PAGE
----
Official speeches and statements - August 6, 2020
We’ve just heard that 300,000 people have lost their homes and there’s at least 3 billion in damage. France is sending planes. What will the scale of France’s assistance be?
THE MINISTER - First of all, it’s an absolute disaster, it’s a terrible tragedy affecting a country that was already suffering. And it’s also a disaster that’s taken place in a country which is more than a friend, it’s a sister country: Lebanon is France’s family, in a way. And so France deeply shares the mourning, the suffering that the Lebanese are currently experiencing.
The French President spoke to President Aoun yesterday evening. He’s currently talking to Prime Minister Diab; I myself spoke to my foreign affairs colleague Mr Wehbe earlier, first of all to express France’s support, solidarity and shock and to say that it’s in ordeals that friends are there. And we are there.
We’re there as from today, because three planes are leaving today for Beirut, one from Marseille with teams of immediately operational medical practitioners, two from Roissy with equipment, 25 tonnes, with the Interior Ministry’s security teams, and there are also firefighters from Marseille for immediate help. But the scale of the disaster is such that we’ll have to take other initiatives, albeit only humanitarian initiatives in the coming days. And France is going to take initiatives very quickly in this regard.
On that issue of initiatives, we’ve understood that France is sending emergency aid - like many countries, incidentally: the international community has reacted quite quickly. But over time - as you’ve said, it’s a country that was already totally falling apart -, what can France’s support consist of? We know France and Lebanon are countries that are extremely close to each other, there’s a special relationship between our two countries. What will France’s support consist of, even perhaps beyond financial support?
THE MINISTER - First of all it’s support for reconstruction, local support, support in the form of empathy, immediate humanitarian support that is needed. The first thing is to bandage the wounds and ensure the population regains a minimum level of stability.
And secondly, questions will have to be asked. There are many; they exist. Not long ago I was in Beirut and I talked to the Lebanese authorities about the scale of the issues facing the country. But today the immediate thing is solidarity.
When you were there last week, you also criticized the passiveness of the authorities. How has the country got into this situation?
THE MINISTER - I think there have been a series of abandonments, and yet I think the necessary forces exist for the country to get back up. The people have shown a desire to ensure the country regains strength. And it’s enough to implement a number of reforms, as the authorities are well aware, and France is determined to ensure they’re carried through, because the country must play its full role in the region and be sheltered from the consequences of the crises existing around it, in order to put its own stamp on its history, on its will to live, and the Lebanese people have shown this several times.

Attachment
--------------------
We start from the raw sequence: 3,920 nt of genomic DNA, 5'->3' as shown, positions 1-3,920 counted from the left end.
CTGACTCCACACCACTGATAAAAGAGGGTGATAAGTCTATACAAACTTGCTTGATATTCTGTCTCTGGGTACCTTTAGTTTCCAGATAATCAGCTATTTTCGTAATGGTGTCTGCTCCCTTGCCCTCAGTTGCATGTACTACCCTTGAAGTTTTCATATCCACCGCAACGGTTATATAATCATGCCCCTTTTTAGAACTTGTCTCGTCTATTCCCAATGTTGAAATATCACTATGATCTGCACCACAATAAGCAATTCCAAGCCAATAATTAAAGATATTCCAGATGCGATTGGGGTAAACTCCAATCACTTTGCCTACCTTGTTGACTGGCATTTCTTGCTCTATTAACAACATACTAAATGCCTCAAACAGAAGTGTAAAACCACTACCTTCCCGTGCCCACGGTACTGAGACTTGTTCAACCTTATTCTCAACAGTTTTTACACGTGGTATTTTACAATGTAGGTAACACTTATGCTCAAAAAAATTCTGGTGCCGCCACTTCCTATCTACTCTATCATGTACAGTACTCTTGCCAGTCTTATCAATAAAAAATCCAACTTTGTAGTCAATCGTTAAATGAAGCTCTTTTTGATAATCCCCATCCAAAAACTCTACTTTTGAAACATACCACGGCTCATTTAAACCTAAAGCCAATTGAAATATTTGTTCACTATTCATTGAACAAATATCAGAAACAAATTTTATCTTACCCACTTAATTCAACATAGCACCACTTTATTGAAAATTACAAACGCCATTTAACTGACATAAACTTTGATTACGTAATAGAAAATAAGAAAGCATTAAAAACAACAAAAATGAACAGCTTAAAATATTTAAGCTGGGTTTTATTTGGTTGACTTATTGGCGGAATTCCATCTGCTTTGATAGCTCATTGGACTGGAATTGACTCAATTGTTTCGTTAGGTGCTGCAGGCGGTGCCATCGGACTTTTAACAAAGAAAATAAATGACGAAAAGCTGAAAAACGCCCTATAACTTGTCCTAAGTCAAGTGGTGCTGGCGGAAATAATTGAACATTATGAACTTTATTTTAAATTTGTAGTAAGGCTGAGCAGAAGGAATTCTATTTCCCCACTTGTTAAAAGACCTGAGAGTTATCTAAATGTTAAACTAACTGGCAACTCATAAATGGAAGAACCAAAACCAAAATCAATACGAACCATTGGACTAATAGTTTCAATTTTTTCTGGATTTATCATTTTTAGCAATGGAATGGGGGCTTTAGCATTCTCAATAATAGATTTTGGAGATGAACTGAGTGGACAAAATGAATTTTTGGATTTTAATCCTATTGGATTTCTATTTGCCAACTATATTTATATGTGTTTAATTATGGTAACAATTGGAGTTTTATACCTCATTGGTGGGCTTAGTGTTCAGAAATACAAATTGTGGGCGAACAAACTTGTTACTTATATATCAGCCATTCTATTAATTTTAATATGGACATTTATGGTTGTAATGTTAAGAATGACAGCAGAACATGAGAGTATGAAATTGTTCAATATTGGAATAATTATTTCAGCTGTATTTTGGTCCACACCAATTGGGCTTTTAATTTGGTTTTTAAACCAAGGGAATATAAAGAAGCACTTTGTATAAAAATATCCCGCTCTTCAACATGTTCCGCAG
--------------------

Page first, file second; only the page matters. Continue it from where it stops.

But for the moment I repeat to you, the thing now is to ensure there is international solidarity. France is stepping up, it will take initiatives that must be taken in the coming days to ensure humanitarian aid arrives. And then the time will come for reconstruction and most probably for explanations.
When you say, "it will take other initiatives", does that mean possibly sending other assistance and then even doing more?
THE MINISTER - The other assistance, yes. Of course there are urgent necessities [for] which we must mobilize, not only in France but also at European level and at the level of the international community. And that’s where we’ll take the necessary initiatives in the coming hours.
And we must then also look to the future. Today there will be a problem of docking in the port, for example, because the port was completely destroyed by the explosion. There will also be an essential need for food, because the grain silos themselves were blown up. We must try and take action on all that in the next few hours.
In the immediate future it’s about immediate assistance, because not all the people buried have yet been found. That’s why there are specialist teams going from France to help the Lebanese practitioners do this difficult job.
You may have heard inhabitants, intellectuals even, saying, "we’ve been calling for help from the international community for months and it hasn’t seen us. It’s taken this horror for our country to be visible again." Is there any hope that the international community will get the message and help Lebanon?
THE MINISTER - But the international community has risen to the challenge of Lebanon many times - France too. In Paris last December we brought together all the stakeholders who really wanted to help Lebanon.
It’s important for Lebanon to introduce the reforms that must be introduced. And the authorities are well aware of it. It’s the condition for international aid. I’ve asked the Lebanese several times to help us to help them, and that was indeed the issue.
Now we’re facing a tragedy and I’d rather solidarity were exerted immediately so that we can then tackle the major questions existing over the country’s future.
Are you worried about the already very precarious stability in the region and the geopolitical consequences for the region, but also for the whole world?
THE MINISTER - Lebanon is in the middle of an area of major crises. It’s always wanted to be dissociated both from the Syrian crisis and from the difficulties there may be in the region, the confrontations between various parties. For the moment they’ve managed to ensure that this Lebanese identity is maintained. In order for it to be maintained, it’s important for the country to introduce the necessary reforms./.